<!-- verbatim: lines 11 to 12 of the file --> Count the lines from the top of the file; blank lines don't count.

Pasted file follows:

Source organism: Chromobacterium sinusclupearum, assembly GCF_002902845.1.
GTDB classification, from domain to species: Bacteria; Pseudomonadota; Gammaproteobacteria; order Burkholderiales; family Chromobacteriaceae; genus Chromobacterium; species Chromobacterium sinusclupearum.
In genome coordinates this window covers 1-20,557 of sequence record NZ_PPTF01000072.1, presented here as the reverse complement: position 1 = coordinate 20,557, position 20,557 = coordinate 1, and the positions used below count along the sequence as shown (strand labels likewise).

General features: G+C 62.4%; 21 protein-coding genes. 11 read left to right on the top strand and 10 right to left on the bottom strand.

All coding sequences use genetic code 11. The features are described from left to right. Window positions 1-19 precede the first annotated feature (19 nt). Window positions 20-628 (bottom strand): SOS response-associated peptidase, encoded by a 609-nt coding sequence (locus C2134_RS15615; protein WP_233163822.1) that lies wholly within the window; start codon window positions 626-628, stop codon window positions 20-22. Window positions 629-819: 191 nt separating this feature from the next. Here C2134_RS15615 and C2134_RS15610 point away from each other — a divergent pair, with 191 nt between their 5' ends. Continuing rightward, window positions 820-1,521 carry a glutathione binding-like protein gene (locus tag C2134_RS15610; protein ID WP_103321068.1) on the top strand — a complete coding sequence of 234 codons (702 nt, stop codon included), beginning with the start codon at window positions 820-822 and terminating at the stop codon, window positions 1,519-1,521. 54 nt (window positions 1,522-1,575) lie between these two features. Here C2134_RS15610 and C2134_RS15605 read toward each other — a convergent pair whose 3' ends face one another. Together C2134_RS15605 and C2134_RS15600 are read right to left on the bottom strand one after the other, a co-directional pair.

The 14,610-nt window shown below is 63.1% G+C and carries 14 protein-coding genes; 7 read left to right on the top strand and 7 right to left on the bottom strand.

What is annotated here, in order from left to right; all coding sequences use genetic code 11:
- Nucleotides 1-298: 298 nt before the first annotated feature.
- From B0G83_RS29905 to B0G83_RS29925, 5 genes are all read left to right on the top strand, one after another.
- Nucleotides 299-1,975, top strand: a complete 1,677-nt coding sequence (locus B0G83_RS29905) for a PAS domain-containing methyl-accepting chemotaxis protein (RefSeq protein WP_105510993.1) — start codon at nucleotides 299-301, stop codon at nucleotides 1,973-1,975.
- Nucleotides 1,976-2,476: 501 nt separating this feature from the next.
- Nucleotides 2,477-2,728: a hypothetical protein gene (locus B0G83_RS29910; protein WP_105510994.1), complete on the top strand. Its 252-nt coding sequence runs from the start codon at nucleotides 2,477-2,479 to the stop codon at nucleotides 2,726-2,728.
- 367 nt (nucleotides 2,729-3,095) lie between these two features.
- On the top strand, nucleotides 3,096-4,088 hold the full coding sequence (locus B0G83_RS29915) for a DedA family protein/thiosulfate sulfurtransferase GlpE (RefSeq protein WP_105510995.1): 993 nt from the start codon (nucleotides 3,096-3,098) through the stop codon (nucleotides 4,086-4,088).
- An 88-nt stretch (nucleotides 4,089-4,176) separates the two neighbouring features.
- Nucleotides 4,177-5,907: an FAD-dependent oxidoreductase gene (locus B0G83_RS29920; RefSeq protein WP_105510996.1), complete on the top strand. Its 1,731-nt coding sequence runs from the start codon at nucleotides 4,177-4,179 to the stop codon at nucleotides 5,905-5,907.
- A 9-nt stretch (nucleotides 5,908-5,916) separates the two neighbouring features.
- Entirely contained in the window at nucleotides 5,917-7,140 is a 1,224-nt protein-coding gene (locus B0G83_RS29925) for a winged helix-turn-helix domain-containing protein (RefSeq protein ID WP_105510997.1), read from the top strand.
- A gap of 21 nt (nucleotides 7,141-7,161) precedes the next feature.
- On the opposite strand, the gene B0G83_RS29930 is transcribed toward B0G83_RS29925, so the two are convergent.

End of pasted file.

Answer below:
- Nucleotides 1,976-2,476: 501 nt separating this feature from the next.
- Nucleotides 2,477-2,728: a hypothetical protein gene (locus B0G83_RS29910; protein WP_105510994.1), complete on the top strand. Its 252-nt coding sequence runs from the start codon at nucleotides 2,477-2,479 to the stop codon at nucleotides 2,726-2,728.